A foster parent recruiter telecommute position is one of the most important jobs in social services. Couples care for displaced children, bringing them into loving homes rather than institutions. Many organizations are in desperate need for caring individuals to care for children in need.
Foster care differs from adoption because it is a temporary arrangement for children who do not have safe home environments. Adoption is a legal agreement that transfers parental responsibilities from the biological parents to the adoptive couple. Legal responsibilities of the adoptive couple are the same as those of birth parents.
When children are placed in foster care, the caretakers take on parental responsibilities temporarily. At-risk kids are removed from their birth parents' care for a number of reasons.
- Emotional abuse
- Physical abuse
- Sexual abuse
In more than half of the cases, children are returned to their birth families. Parents receive counseling and support during the time that their kids are in foster care.
Many foster children reside with relatives or group facilities while their birth parents receive guidance and counseling. In some cases, children live with foster parents who may adopt the kids if parents are found to be unfit after receiving help.
Foster Parent Recruiter Telecommute Position
A recruiting position can be a telecommunication job for some organizations. Employees may contact potential foster families by telephone while providing encouragements and guidance in the process. Agencies that work with foster care may require telecommuting employees to attend meetings on a regular basis.
A recruiter is responsible for contacting potential foster families while providing assistance in placement. Some organizations may require recruiters to identify potential members as well. The proper development of leads is an important aspect of finding good homes for at-risk kids.
The foster care recruiter has several duties but the most outstanding is contacting potential participants. Without families, the foster care system falls apart but there are other important responsibilities to consider as well. Job duties may include:
- Collect data
- Recruitment log
- Family inquiries
- Family responses
- Follow-up calls
- Detail foster care responsibilities
- Provide guidance and assistance
- Present information about the organization
- Appointment setting
Duties will differ from one organization to another. However, there are certain skills that are required to perform recruiter duties.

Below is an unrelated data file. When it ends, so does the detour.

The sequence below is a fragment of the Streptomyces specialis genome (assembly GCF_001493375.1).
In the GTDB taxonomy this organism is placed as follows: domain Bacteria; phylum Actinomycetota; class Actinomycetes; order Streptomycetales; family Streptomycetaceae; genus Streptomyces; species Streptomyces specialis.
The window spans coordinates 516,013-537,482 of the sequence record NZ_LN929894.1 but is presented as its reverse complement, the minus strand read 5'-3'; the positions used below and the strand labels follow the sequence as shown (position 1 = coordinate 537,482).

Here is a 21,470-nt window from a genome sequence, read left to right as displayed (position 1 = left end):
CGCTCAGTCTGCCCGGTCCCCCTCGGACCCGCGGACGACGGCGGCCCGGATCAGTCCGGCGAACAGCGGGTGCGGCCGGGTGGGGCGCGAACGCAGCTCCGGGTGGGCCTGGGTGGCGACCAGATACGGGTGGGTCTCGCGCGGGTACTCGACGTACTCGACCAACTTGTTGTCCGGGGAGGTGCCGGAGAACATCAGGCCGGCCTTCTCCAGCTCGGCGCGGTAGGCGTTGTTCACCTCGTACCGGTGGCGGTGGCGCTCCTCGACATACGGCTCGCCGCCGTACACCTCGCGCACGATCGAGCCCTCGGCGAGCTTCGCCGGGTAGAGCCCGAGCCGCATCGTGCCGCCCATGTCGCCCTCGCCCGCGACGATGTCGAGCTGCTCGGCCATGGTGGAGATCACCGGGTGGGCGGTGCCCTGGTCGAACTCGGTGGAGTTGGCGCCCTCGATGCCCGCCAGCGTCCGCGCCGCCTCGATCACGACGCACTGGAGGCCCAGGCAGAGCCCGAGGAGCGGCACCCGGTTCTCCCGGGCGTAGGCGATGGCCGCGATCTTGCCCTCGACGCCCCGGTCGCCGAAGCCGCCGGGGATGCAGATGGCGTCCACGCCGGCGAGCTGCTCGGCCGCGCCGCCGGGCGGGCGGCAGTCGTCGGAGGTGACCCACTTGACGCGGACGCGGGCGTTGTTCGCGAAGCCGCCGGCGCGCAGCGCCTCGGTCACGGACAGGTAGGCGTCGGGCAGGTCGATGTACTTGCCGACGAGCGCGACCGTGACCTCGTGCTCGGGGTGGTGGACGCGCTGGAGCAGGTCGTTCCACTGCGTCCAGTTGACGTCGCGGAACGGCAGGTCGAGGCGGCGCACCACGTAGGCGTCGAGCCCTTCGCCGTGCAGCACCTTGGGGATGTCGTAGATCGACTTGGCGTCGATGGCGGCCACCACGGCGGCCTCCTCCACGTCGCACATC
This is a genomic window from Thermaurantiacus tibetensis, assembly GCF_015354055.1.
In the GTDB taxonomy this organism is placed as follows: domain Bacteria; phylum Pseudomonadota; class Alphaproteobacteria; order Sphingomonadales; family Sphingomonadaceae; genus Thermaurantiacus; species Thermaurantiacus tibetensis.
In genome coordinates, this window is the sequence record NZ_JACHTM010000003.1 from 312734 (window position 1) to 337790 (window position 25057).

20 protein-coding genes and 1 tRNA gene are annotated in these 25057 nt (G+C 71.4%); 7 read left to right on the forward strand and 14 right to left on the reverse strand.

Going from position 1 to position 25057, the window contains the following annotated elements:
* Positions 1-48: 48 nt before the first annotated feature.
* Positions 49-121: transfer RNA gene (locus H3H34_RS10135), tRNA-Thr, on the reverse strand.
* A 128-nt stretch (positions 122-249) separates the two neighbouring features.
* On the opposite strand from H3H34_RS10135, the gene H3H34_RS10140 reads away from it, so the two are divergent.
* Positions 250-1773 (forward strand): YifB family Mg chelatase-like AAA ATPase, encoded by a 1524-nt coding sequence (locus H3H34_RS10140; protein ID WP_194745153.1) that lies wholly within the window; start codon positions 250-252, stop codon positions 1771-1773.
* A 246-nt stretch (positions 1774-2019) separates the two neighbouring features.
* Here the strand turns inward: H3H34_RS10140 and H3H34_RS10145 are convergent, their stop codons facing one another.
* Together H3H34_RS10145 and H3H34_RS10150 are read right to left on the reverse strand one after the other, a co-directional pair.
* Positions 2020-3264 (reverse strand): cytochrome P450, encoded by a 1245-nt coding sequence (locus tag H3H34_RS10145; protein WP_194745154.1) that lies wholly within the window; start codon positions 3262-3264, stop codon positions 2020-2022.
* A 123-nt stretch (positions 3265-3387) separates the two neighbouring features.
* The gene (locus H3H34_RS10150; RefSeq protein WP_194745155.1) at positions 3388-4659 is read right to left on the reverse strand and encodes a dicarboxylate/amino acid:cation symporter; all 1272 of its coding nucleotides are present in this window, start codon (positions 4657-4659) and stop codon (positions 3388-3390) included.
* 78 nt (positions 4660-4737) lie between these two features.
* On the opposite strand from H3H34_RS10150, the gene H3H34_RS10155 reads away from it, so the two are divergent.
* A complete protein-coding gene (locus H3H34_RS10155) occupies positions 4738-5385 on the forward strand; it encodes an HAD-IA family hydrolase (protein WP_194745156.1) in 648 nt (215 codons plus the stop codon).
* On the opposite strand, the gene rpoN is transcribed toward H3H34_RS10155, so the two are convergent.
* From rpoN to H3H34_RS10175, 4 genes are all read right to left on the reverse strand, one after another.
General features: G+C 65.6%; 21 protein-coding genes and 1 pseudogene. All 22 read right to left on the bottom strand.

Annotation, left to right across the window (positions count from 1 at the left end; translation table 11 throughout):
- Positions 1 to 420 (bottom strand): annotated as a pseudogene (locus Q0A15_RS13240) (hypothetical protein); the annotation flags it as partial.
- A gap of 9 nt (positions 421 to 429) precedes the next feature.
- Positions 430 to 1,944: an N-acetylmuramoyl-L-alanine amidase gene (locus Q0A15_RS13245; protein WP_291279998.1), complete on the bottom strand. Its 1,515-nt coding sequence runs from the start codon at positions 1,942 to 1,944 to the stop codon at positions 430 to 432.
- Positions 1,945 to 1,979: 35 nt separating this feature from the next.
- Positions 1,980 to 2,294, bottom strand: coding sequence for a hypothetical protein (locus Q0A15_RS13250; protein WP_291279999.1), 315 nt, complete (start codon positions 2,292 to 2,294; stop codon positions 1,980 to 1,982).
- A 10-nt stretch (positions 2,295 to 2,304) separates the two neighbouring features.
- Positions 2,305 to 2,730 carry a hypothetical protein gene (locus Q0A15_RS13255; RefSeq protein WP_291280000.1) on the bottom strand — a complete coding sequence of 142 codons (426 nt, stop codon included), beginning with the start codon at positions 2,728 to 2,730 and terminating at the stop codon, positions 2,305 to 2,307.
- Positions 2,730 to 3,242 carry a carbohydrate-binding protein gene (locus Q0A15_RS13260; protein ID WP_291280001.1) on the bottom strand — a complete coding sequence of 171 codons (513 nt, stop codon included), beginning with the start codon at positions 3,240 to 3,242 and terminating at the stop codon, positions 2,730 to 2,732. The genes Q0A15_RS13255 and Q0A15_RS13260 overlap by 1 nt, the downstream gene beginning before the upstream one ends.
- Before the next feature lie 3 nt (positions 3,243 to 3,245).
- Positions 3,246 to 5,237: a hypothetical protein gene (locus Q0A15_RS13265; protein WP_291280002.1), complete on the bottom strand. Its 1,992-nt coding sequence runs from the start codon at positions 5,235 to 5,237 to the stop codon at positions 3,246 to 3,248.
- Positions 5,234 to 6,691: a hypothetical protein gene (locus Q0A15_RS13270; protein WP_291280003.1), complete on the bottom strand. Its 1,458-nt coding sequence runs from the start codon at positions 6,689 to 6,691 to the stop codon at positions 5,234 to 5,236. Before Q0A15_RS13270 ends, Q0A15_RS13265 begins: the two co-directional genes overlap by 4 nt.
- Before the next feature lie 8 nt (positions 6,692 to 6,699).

Each organization should provide ample training for employees whether they work in the office or in a telecommuting arrangement. The ideal candidates typically have a skill set that they bring with them to the position. Necessary skills may include:
- Sales or marketing experience
- Counseling experience
Organization and Communication
Any telecommuting position requires excellent organizational skills because employees have to manage their time well. Data needs to be carefully organized and all documents need to be kept current. In addition to organization, recruiters should have excellent communication skills. They have to explain the foster care system and the process of becoming foster parents effectively. Communication is particularly important for recruiters who telecommute because they have to relay information to potential foster families and the organization.
Sales and Counseling
Sales and marketing skills are crucial because the recruiter has to encourage families to participate in a very demanding position. Good people skills and an influential tone are of the utmost importance. Many couples may be on the fence about entering a foster care program. An encouraging voice can tip them in the right direction. Counseling skills are important as well. Recruiters who have a strong background in psychology or counseling have an ability to provide guidance and support as they promote their cause.
Foster Care Contacts
Anyone interested in a foster parent recruiter telecommute position should contact the social services offices in their local area. More information is available in the following resources:
Administration for Children & Families is a division of the US Department of Health and Human Services that is dedicated to helping families. The organization serves as a hub for people to find local and state, private and local agencies that provide services. The AFC also provides guidance, information and funding for various programs.
Child Welfare Information Gateway is another excellent resource that offers a list of child welfare organizations organized by state. The site also offers a search engine for private agencies in the National Foster Care & Adoption Directory.